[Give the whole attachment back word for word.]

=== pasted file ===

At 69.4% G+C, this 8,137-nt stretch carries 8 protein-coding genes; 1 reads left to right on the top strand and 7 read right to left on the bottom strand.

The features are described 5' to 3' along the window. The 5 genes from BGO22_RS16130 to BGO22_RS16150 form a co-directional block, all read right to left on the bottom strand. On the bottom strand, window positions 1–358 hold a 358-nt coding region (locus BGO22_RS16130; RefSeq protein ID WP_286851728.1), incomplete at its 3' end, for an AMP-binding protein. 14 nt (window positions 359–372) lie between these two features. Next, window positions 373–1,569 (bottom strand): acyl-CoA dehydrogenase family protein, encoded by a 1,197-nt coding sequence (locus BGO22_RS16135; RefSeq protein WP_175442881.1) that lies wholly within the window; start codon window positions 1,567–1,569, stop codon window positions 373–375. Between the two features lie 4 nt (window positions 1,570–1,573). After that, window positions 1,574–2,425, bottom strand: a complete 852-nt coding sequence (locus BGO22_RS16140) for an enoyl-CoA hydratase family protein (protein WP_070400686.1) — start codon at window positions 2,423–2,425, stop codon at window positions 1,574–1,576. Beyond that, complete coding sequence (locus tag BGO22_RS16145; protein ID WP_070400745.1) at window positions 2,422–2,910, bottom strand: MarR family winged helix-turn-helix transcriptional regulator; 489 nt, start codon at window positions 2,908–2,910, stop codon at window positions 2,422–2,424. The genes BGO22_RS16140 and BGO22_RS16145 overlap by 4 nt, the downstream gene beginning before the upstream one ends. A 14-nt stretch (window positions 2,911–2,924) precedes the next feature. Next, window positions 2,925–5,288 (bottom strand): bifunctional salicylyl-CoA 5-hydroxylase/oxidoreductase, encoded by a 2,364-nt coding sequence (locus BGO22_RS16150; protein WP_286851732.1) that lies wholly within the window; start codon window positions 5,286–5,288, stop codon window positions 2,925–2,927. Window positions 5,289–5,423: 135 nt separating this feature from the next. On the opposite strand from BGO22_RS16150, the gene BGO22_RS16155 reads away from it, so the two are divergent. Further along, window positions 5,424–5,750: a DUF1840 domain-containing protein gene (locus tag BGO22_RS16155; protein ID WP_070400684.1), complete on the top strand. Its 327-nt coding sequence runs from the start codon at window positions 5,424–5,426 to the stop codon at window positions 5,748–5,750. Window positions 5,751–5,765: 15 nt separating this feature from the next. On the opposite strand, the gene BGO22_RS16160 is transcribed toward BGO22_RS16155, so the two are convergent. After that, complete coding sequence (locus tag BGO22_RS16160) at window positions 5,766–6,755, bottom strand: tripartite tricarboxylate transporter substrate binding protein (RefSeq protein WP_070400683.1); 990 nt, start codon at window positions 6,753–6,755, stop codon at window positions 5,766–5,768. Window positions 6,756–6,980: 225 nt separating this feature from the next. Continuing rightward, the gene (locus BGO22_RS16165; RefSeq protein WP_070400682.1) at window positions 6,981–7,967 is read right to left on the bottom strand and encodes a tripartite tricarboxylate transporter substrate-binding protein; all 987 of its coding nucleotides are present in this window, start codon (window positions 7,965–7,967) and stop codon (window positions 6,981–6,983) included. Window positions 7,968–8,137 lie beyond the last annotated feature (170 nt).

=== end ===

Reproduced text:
At 69.4% G+C, this 8,137-nt stretch carries 8 protein-coding genes; 1 reads left to right on the top strand and 7 read right to left on the bottom strand.

The features are described 5' to 3' along the window. The 5 genes from BGO22_RS16130 to BGO22_RS16150 form a co-directional block, all read right to left on the bottom strand. On the bottom strand, window positions 1–358 hold a 358-nt coding region (locus BGO22_RS16130; RefSeq protein ID WP_286851728.1), incomplete at its 3' end, for an AMP-binding protein. 14 nt (window positions 359–372) lie between these two features. Next, window positions 373–1,569 (bottom strand): acyl-CoA dehydrogenase family protein, encoded by a 1,197-nt coding sequence (locus BGO22_RS16135; RefSeq protein WP_175442881.1) that lies wholly within the window; start codon window positions 1,567–1,569, stop codon window positions 373–375. Between the two features lie 4 nt (window positions 1,570–1,573). After that, window positions 1,574–2,425, bottom strand: a complete 852-nt coding sequence (locus BGO22_RS16140) for an enoyl-CoA hydratase family protein (protein WP_070400686.1) — start codon at window positions 2,423–2,425, stop codon at window positions 1,574–1,576. Beyond that, complete coding sequence (locus tag BGO22_RS16145; protein ID WP_070400745.1) at window positions 2,422–2,910, bottom strand: MarR family winged helix-turn-helix transcriptional regulator; 489 nt, start codon at window positions 2,908–2,910, stop codon at window positions 2,422–2,424. The genes BGO22_RS16140 and BGO22_RS16145 overlap by 4 nt, the downstream gene beginning before the upstream one ends. A 14-nt stretch (window positions 2,911–2,924) precedes the next feature. Next, window positions 2,925–5,288 (bottom strand): bifunctional salicylyl-CoA 5-hydroxylase/oxidoreductase, encoded by a 2,364-nt coding sequence (locus BGO22_RS16150; protein WP_286851732.1) that lies wholly within the window; start codon window positions 5,286–5,288, stop codon window positions 2,925–2,927. Window positions 5,289–5,423: 135 nt separating this feature from the next. On the opposite strand from BGO22_RS16150, the gene BGO22_RS16155 reads away from it, so the two are divergent. Further along, window positions 5,424–5,750: a DUF1840 domain-containing protein gene (locus tag BGO22_RS16155; protein ID WP_070400684.1), complete on the top strand. Its 327-nt coding sequence runs from the start codon at window positions 5,424–5,426 to the stop codon at window positions 5,748–5,750. Window positions 5,751–5,765: 15 nt separating this feature from the next. On the opposite strand, the gene BGO22_RS16160 is transcribed toward BGO22_RS16155, so the two are convergent. After that, complete coding sequence (locus tag BGO22_RS16160) at window positions 5,766–6,755, bottom strand: tripartite tricarboxylate transporter substrate binding protein (RefSeq protein WP_070400683.1); 990 nt, start codon at window positions 6,753–6,755, stop codon at window positions 5,766–5,768. Window positions 6,756–6,980: 225 nt separating this feature from the next. Continuing rightward, the gene (locus BGO22_RS16165; RefSeq protein WP_070400682.1) at window positions 6,981–7,967 is read right to left on the bottom strand and encodes a tripartite tricarboxylate transporter substrate-binding protein; all 987 of its coding nucleotides are present in this window, start codon (window positions 7,965–7,967) and stop codon (window positions 6,981–6,983) included. Window positions 7,968–8,137 lie beyond the last annotated feature (170 nt).